Thomas Edsall explores the Republican Party strategy to appeal only to white voters. He mentions surveys suggesting that when white people are asked to express opinions or attitudes about minorities eventually becoming the majority in the U.S. they cling even more strongly to their racial bias. The sentiment is clearly on display during mid-term elections, which helps explain why extremely conservative white guys get elected and re-elected to Congress, especially from southern states. Edsall:
For many on the right, the various elements of the contemporary conservative belief system – from abortion to gun rights, taxes to immigration, welfare to same-sex marriage – now form a coherent, interlocking whole. The trick for Republicans in their quest to maintain white majoritarian hegemony is to allow this fusion of issues to do its mobilizing work at a subliminal level, without triggering widespread resistance to explicit manifestations of bias and race prejudice.
One big problem with the GOP is the difference between old and young, even among whites. Old white people voted overwhelmingly for Mitt Romney, whereas younger white voters are far more liberal. Obama garnered support from the young and minorities, and the country is moving inexorably toward brown. Edsall concludes:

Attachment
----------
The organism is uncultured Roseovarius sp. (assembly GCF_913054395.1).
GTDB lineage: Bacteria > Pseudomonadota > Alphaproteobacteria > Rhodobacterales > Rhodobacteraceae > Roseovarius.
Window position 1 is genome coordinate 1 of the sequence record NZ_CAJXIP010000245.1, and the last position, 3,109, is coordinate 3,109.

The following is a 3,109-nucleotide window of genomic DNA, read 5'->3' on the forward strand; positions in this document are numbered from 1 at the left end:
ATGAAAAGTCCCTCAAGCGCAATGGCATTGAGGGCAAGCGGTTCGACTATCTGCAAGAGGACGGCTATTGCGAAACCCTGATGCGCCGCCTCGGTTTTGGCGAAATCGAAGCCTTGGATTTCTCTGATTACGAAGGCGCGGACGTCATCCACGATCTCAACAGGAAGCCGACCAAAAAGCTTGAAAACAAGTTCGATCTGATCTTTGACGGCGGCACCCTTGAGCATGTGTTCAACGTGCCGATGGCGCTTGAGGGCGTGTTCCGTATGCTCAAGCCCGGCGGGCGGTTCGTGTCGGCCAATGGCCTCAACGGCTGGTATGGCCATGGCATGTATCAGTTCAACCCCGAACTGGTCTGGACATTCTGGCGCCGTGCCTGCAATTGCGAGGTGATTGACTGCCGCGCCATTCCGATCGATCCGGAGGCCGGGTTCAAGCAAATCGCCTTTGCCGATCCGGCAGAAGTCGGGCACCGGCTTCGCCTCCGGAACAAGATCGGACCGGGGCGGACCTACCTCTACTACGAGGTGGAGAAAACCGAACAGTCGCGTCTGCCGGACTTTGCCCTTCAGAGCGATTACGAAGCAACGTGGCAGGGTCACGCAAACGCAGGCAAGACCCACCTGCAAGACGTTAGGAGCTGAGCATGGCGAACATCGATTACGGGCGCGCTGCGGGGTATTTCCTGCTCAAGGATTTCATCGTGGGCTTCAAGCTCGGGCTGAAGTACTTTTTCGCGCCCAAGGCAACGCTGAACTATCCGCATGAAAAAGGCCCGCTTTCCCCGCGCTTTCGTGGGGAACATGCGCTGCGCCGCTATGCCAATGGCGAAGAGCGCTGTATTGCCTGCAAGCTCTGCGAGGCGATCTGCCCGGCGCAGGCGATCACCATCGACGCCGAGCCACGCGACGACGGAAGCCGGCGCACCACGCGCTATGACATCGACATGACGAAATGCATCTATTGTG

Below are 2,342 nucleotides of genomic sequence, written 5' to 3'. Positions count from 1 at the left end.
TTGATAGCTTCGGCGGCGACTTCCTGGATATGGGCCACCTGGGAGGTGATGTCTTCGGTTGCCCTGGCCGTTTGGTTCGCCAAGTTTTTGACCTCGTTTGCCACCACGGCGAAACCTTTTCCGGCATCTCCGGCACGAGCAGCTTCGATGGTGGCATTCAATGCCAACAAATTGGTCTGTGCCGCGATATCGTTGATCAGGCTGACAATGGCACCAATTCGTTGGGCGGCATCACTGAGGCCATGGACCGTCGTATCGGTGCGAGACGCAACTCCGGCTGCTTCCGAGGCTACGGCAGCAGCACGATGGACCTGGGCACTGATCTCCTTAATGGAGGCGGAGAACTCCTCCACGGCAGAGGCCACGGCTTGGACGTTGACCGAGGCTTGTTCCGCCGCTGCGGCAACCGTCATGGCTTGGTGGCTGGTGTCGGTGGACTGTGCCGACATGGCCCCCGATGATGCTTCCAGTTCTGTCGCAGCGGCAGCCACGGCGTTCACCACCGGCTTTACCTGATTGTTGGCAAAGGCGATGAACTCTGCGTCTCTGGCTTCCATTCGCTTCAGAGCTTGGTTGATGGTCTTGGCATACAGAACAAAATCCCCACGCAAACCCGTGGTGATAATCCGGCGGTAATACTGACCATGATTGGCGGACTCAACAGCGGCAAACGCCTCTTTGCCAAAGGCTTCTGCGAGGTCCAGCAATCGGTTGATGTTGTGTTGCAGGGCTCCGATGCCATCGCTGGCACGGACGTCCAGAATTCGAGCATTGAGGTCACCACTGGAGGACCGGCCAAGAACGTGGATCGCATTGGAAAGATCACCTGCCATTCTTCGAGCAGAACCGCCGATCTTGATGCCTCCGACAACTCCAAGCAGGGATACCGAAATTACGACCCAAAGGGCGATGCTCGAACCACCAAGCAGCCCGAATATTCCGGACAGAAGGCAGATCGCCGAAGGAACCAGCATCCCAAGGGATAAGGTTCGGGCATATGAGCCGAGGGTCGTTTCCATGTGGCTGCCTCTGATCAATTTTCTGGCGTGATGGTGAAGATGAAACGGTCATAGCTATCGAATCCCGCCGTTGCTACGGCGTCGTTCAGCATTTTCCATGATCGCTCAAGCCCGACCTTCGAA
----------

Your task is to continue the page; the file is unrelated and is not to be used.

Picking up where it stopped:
Republican prospects of reversing negative trends among minority voters are not good. The party’s nominees have received a steadily declining share of the nonwhite electorate over the past three elections, just as the proportion of nonwhite voters in general elections has grown steadily. But it is going to take much more than Karl Rove’s columns and white papers issued by the Republican National Committee for the party to abandon a 50-year-old strategy that depends on tapping racial resentment in all of its forms, particularly when there is new research to suggest that this strategy is not entirely obsolete — precisely because the world is changing as quickly as it is.